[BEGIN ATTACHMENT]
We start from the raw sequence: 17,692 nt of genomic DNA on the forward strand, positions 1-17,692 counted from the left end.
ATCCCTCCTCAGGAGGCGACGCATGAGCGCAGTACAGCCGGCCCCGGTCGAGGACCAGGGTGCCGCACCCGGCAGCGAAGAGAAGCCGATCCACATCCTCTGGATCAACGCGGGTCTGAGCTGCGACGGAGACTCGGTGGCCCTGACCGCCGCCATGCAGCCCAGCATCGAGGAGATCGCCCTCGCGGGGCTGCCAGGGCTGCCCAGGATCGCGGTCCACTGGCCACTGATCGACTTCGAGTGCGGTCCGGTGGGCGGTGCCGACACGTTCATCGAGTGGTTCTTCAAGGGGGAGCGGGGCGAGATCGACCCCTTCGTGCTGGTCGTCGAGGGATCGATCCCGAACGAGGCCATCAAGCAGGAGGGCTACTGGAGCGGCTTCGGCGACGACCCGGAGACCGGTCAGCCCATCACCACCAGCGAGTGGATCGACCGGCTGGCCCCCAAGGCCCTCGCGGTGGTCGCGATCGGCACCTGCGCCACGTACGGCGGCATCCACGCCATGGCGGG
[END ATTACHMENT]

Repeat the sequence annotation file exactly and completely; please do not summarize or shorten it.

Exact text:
We start from the raw sequence: 17,692 nt of genomic DNA on the forward strand, positions 1-17,692 counted from the left end.
ATCCCTCCTCAGGAGGCGACGCATGAGCGCAGTACAGCCGGCCCCGGTCGAGGACCAGGGTGCCGCACCCGGCAGCGAAGAGAAGCCGATCCACATCCTCTGGATCAACGCGGGTCTGAGCTGCGACGGAGACTCGGTGGCCCTGACCGCCGCCATGCAGCCCAGCATCGAGGAGATCGCCCTCGCGGGGCTGCCAGGGCTGCCCAGGATCGCGGTCCACTGGCCACTGATCGACTTCGAGTGCGGTCCGGTGGGCGGTGCCGACACGTTCATCGAGTGGTTCTTCAAGGGGGAGCGGGGCGAGATCGACCCCTTCGTGCTGGTCGTCGAGGGATCGATCCCGAACGAGGCCATCAAGCAGGAGGGCTACTGGAGCGGCTTCGGCGACGACCCGGAGACCGGTCAGCCCATCACCACCAGCGAGTGGATCGACCGGCTGGCCCCCAAGGCCCTCGCGGTGGTCGCGATCGGCACCTGCGCCACGTACGGCGGCATCCACGCCATGGCGGG